Bad Radioactive Waste Bill Increases Threats to Texas While Rewarding a Major Perry Donor

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For Immediate Release: May 17, 2013
Contacts: Karen Hadden 512-797-8481 Sustainable Energy & Economic Development (SEED) Coalition
Cyrus Reed 512-740-4086 Lone Star Sierra Club
Tom "Smitty" Smith 512-797-8468 Public Citizen’s Texas Office

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Austin, TX A bill that would increase the concentration of radioactive waste to be dumped in Texas is set to be heard on the House floor on Monday, May 20th. Waste Control Specialists (WCS) would benefit even more from the hotter radioactive materials going to their radioactive waste dump in West Texas, and would get to bring in the waste sooner, raising the annual cap on imported waste from other states from 120,000 to 275,000 curies. SEED Coalition, Public Citizen, and the Lone Star Sierra Club oppose the bill, which is set to be heard on Monday, May 20th on the House floor. SB 791 is authored by Sen. Seliger and Representative Drew Darby.

"This bill fails to protect the public. It fails to ensure that radioactive waste will not be buried when water is present. It lets trucks continue carrying radioactive waste down any highway in our state, without designated routes. We expect WCS to come back to the legislature numerous times demanding to dump ever more radioactive waste on Texas" said Karen Hadden, of SEED Coalition. "The bill fails to require safety audits by the State Auditor. Instead, TCEQ would do occasional audits, which equates to the fox guarding the henhouse. And it lets TCEQ authorize bringing in additional kinds of radioactive waste, such as depleted uranium, without any public hearing, which should be required for such a major license change."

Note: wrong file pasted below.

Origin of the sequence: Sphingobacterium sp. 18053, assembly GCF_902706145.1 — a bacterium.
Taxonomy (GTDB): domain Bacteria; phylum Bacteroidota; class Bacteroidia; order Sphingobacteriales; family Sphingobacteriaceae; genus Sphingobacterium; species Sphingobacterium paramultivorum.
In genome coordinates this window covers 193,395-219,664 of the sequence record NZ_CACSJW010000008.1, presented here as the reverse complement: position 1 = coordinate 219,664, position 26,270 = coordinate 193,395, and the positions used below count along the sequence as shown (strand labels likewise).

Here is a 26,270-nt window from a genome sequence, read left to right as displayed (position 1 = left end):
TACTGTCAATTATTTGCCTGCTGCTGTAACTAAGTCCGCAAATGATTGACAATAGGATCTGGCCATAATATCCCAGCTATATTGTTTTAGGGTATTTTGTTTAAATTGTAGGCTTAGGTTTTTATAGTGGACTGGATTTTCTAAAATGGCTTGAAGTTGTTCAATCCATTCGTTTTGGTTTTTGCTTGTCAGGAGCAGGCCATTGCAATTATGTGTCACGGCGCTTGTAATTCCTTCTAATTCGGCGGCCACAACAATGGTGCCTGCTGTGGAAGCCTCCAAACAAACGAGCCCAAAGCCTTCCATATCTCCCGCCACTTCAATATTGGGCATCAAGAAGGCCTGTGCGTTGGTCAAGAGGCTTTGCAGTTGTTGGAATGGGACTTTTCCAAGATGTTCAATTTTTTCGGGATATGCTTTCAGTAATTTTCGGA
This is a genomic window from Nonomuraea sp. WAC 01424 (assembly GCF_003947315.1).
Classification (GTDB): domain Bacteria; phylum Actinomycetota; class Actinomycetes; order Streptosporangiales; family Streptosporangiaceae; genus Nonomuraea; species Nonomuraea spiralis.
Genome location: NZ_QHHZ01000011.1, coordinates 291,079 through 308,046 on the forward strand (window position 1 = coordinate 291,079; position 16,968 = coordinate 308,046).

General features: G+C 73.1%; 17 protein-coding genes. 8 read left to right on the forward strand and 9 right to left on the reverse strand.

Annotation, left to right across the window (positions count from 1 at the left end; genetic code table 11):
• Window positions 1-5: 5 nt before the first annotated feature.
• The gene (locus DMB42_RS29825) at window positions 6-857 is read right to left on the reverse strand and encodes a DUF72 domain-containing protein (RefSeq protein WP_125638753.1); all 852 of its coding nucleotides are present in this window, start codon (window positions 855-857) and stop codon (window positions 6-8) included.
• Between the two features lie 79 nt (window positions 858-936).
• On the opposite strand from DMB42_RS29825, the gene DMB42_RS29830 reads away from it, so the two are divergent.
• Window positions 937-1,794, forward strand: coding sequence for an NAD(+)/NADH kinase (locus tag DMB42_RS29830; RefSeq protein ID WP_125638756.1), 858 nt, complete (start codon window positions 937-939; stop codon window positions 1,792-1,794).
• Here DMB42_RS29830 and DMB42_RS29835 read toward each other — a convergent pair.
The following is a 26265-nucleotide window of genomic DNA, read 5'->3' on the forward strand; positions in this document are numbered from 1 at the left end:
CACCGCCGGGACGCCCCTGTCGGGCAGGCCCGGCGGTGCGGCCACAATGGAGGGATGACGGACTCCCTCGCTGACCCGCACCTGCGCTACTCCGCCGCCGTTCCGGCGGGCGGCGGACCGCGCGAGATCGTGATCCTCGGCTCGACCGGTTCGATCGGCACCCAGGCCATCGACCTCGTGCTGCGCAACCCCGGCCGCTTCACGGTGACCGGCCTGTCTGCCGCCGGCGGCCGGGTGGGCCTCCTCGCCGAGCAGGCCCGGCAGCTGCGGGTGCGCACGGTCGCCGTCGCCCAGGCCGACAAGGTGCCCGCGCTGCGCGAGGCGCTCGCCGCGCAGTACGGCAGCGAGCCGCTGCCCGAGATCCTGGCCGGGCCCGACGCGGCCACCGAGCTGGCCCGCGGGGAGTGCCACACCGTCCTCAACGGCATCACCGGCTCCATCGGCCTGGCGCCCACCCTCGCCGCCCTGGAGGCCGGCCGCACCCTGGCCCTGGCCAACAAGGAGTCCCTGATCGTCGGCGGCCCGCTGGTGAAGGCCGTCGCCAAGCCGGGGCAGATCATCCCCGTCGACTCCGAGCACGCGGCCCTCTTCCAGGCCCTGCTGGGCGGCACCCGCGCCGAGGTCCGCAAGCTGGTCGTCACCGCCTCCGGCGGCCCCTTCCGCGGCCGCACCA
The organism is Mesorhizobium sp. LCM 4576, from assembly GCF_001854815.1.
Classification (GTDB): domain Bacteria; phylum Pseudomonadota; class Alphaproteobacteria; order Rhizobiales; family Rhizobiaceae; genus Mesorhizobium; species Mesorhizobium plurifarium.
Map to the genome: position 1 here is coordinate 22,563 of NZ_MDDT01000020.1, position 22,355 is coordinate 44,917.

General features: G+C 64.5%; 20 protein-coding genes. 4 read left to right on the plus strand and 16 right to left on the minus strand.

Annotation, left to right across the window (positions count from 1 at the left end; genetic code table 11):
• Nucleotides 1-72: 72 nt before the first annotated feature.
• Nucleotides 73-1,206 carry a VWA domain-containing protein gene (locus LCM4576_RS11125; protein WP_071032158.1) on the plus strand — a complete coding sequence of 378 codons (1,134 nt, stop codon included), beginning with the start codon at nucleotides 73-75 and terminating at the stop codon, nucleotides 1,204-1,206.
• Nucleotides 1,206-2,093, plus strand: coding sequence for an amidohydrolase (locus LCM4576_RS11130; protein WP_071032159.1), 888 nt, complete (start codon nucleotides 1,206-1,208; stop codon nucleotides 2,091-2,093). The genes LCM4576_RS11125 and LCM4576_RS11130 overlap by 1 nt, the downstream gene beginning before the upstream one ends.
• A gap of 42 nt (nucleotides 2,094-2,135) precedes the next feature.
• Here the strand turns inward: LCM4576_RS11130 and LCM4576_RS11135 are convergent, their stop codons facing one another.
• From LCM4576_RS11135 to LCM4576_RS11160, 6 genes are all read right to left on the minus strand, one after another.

"Every session for the last 10 years, WCS has exerted its high-dollar political influence to press for their own corporate gain, at the risk of public safety. This time they want to require the wastes to be compacted to a third of the original size, increasing the concentration of its radioactivity and increasing risks in order to increase profits. Next session they’ll be back, saying they have all this extra room at the dump site, and clamoring to put in more radioactive waste, " said Tom "Smitty" Smith of Public Citizen. "The only person who benefits is billionaire Harold Simmons, WCS’ owner, whose private gain comes at the expense of public risk. Simmons is known for political attack ads. He’s Perry’s second largest donor and the second largest donor nationally to the "attack ads" plaguing our elections."